1. What genre of music do you perform?
I play what’s commonly called, “Mainstream Jazz” or “Swing” or “Classic Jazz“. Basically, it’s the kind of Jazz your grandmother can understand which, I feel, is a good thing. The repertoire mostly comes from the Great American Songbook which is an umbrella term for songs by composers like Gershwin and Cole Porter.
2. When did you start performing?
I gave my first concert at the age of 3. I played a plastic Fisher Price guitar and sang, “Baby Beluga” in my family’s living room. But even at that age I understood the importance of reinvention as a path to artistic growth. So, I retired the guitar around the time I was potty trained. And, after floundering for a few years I resurfaced as a fiddler playing for square dances.
Then, I heard a record of [jazz violinist] Joe Venuti and it changed my life. Venuti played jazz on the violin with such authority and his playing was so exciting, I became obsessed with trying to do what he did on the instrument. In other words, I stayed in my bedroom practicing and listening to LP’s until I was about 16 which is when I started playing jazz professionally. Some of my first gigs were with the guitarist, Bucky Pizzarelli who’d actually worked with Joe Venuti. Had Bucky played a plastic Fisher Price guitar, it would have been full circle.
3. What city and state are you based out of?
New York City.
Well, it’s nice just knowing that playing music can make me happy–that the potential for happiness exists when I pick up my instrument. And music has given me a lot of pleasure. But to be completely honest, making music isn’t always a happy activity for me. I mean, when I’m playing and I feel like I’m not making the grade so to speak, it’s depressing. In fact, even when I do feel like I’m play well, sometimes I’m kind of indifferent about it. And for a long time I didn’t understand why. ButI heard [Truman] Capote say something about this that made a certain kind of sense to me.He said something like, if you want to move someone with your work then you yourself must have been deeply moved by what it is you’re doing. But you have to keep exploiting that emotion in yourself over and over until you become pretty cold about it. So, for instance, you no longer laugh at what it is that made you laugh or cry at what made you cry. Instead, you see it as thisamazing thing. But you know that it has that effect on you. So, you know that if you can reproduce it, it might have that same effect on someone else.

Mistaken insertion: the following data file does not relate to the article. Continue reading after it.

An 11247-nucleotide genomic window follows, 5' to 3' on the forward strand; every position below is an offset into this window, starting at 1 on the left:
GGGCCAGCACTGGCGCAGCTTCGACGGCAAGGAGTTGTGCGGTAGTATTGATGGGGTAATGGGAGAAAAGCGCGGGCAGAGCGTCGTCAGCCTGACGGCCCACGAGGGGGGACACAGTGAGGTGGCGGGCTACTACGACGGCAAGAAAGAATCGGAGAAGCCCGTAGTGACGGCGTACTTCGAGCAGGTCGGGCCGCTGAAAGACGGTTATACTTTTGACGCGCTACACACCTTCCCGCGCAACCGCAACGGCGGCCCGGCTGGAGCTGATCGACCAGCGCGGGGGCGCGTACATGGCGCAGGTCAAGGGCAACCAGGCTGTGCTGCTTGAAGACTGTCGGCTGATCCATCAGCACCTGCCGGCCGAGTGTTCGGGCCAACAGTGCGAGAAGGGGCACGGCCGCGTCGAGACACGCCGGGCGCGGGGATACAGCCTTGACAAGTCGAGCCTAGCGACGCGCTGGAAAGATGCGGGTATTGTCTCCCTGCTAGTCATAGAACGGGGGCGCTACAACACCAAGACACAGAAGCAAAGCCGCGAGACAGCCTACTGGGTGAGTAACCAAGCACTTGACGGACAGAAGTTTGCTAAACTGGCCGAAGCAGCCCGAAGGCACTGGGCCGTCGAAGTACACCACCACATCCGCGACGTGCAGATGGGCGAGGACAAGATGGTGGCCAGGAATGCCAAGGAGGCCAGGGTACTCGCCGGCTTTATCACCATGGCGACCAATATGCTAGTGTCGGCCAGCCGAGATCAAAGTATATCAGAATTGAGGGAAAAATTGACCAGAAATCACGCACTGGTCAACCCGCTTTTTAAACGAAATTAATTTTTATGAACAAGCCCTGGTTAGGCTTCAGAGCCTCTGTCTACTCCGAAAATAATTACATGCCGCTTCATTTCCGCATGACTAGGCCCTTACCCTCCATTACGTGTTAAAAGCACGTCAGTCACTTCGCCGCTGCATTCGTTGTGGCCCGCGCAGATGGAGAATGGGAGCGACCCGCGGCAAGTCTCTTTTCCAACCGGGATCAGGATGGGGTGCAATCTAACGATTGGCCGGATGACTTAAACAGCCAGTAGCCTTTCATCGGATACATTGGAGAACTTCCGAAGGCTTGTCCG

Now, Capote’s bringing an audience into the equation here. And playing for an audience is very different than playing for myself. Because with an audience, it’s really about their happiness, not mine. The brilliant actor, Frank Langella summed it up really well when he said, “Whatever discomfort the performer might be feeling should mean nothing to the audience. The audience has paid money, and they haven’t paid to see you wallow in your own pain. Take it and make it art.”
My hope for the future of live music is that jazz violinists will host television specials sponsored by Texaco and Timex. But my more immediate hope for live music is that the concert I’m playing with Christine Ebersole on August 9th to kick off the Litchfield Jazz Festival will be a wonderful success.
Well, things seem to come in waves. So, I might work a lot with someone for a period and then not work with them again for a few months. But I do regularly work with a miraculous vocalist and multiple Tony award-winner named Christine Ebersole. Did I mention we’re playing the Litchfield Jazz Festival on August 9th?I‘m trying to meet my gig-plugging quota early on here.
Well, I’m a bow tie rights activist which is very time consuming. Oh, and there’s a project I’m doing called, “Strings Attached.” It’s with Christine Ebersole and my trio. We’ll be at the Litchfield Jazz Festival in August. Ok, ok. I’m done plugging.
Gosh. That’s a “Sophie’s Choice question” if I’ve ever heard one.
Another “Sophie’s Choice question”.